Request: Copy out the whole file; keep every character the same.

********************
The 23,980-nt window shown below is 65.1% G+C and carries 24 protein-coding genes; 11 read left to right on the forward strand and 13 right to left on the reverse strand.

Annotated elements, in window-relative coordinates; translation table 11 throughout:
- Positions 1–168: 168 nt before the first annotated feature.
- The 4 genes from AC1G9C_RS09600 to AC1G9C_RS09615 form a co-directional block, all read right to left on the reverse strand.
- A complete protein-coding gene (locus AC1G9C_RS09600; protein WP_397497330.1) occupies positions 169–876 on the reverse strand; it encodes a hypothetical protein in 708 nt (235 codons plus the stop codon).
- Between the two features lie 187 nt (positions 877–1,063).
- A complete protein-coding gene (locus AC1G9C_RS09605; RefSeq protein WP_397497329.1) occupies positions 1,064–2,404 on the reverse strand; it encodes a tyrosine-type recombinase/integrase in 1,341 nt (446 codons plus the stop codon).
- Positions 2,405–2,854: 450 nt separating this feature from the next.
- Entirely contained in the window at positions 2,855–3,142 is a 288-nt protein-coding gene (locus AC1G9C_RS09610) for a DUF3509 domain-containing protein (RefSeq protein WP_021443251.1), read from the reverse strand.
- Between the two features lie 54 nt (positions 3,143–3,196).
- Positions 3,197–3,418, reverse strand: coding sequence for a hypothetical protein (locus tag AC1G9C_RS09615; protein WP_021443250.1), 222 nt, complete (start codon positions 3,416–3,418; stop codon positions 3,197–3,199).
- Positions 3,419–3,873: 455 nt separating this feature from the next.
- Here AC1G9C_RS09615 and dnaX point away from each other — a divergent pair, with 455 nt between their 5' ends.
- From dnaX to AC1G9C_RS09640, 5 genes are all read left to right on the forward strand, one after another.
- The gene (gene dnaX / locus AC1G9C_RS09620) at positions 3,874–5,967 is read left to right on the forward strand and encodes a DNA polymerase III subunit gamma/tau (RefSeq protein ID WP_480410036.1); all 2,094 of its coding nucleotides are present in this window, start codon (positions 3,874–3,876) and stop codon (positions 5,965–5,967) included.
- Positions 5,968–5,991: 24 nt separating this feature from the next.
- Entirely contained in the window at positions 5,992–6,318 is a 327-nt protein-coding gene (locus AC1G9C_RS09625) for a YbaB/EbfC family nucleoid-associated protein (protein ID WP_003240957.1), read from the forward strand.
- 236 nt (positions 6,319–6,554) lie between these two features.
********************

The 23,980-nt window shown below is 65.1% G+C and carries 24 protein-coding genes; 11 read left to right on the forward strand and 13 right to left on the reverse strand.

Annotated elements, in window-relative coordinates; translation table 11 throughout:
- Positions 1–168: 168 nt before the first annotated feature.
- The 4 genes from AC1G9C_RS09600 to AC1G9C_RS09615 form a co-directional block, all read right to left on the reverse strand.
- A complete protein-coding gene (locus AC1G9C_RS09600; protein WP_397497330.1) occupies positions 169–876 on the reverse strand; it encodes a hypothetical protein in 708 nt (235 codons plus the stop codon).
- Between the two features lie 187 nt (positions 877–1,063).
- A complete protein-coding gene (locus AC1G9C_RS09605; RefSeq protein WP_397497329.1) occupies positions 1,064–2,404 on the reverse strand; it encodes a tyrosine-type recombinase/integrase in 1,341 nt (446 codons plus the stop codon).
- Positions 2,405–2,854: 450 nt separating this feature from the next.
- Entirely contained in the window at positions 2,855–3,142 is a 288-nt protein-coding gene (locus AC1G9C_RS09610) for a DUF3509 domain-containing protein (RefSeq protein WP_021443251.1), read from the reverse strand.
- Between the two features lie 54 nt (positions 3,143–3,196).
- Positions 3,197–3,418, reverse strand: coding sequence for a hypothetical protein (locus tag AC1G9C_RS09615; protein WP_021443250.1), 222 nt, complete (start codon positions 3,416–3,418; stop codon positions 3,197–3,199).
- Positions 3,419–3,873: 455 nt separating this feature from the next.
- Here AC1G9C_RS09615 and dnaX point away from each other — a divergent pair, with 455 nt between their 5' ends.
- From dnaX to AC1G9C_RS09640, 5 genes are all read left to right on the forward strand, one after another.
- The gene (gene dnaX / locus AC1G9C_RS09620) at positions 3,874–5,967 is read left to right on the forward strand and encodes a DNA polymerase III subunit gamma/tau (RefSeq protein ID WP_480410036.1); all 2,094 of its coding nucleotides are present in this window, start codon (positions 3,874–3,876) and stop codon (positions 5,965–5,967) included.
- Positions 5,968–5,991: 24 nt separating this feature from the next.
- Entirely contained in the window at positions 5,992–6,318 is a 327-nt protein-coding gene (locus AC1G9C_RS09625) for a YbaB/EbfC family nucleoid-associated protein (protein ID WP_003240957.1), read from the forward strand.
- 236 nt (positions 6,319–6,554) lie between these two features.